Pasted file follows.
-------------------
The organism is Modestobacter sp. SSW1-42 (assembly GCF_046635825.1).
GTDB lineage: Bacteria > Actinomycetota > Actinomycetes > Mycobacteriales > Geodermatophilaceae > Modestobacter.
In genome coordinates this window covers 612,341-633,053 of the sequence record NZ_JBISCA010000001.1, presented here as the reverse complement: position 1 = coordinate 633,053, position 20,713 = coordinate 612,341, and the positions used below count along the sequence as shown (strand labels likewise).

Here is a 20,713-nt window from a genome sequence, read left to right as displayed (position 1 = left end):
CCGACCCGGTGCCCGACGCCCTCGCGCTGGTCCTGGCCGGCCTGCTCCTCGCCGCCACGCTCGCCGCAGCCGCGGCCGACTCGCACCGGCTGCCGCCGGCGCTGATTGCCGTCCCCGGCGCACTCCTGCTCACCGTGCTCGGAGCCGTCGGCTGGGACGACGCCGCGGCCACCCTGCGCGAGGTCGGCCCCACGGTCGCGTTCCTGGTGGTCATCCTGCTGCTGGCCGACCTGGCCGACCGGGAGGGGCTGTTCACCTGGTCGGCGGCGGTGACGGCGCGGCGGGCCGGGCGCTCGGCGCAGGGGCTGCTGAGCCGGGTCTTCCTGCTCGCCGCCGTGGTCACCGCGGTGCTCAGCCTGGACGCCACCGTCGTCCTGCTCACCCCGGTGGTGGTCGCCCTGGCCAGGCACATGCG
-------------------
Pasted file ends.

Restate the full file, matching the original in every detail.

The organism is Modestobacter sp. SSW1-42 (assembly GCF_046635825.1).
GTDB lineage: Bacteria > Actinomycetota > Actinomycetes > Mycobacteriales > Geodermatophilaceae > Modestobacter.
In genome coordinates this window covers 612,341-633,053 of the sequence record NZ_JBISCA010000001.1, presented here as the reverse complement: position 1 = coordinate 633,053, position 20,713 = coordinate 612,341, and the positions used below count along the sequence as shown (strand labels likewise).

Here is a 20,713-nt window from a genome sequence, read left to right as displayed (position 1 = left end):
CCGACCCGGTGCCCGACGCCCTCGCGCTGGTCCTGGCCGGCCTGCTCCTCGCCGCCACGCTCGCCGCAGCCGCGGCCGACTCGCACCGGCTGCCGCCGGCGCTGATTGCCGTCCCCGGCGCACTCCTGCTCACCGTGCTCGGAGCCGTCGGCTGGGACGACGCCGCGGCCACCCTGCGCGAGGTCGGCCCCACGGTCGCGTTCCTGGTGGTCATCCTGCTGCTGGCCGACCTGGCCGACCGGGAGGGGCTGTTCACCTGGTCGGCGGCGGTGACGGCGCGGCGGGCCGGGCGCTCGGCGCAGGGGCTGCTGAGCCGGGTCTTCCTGCTCGCCGCCGTGGTCACCGCGGTGCTCAGCCTGGACGCCACCGTCGTCCTGCTCACCCCGGTGGTGGTCGCCCTGGCCAGGCACATGCG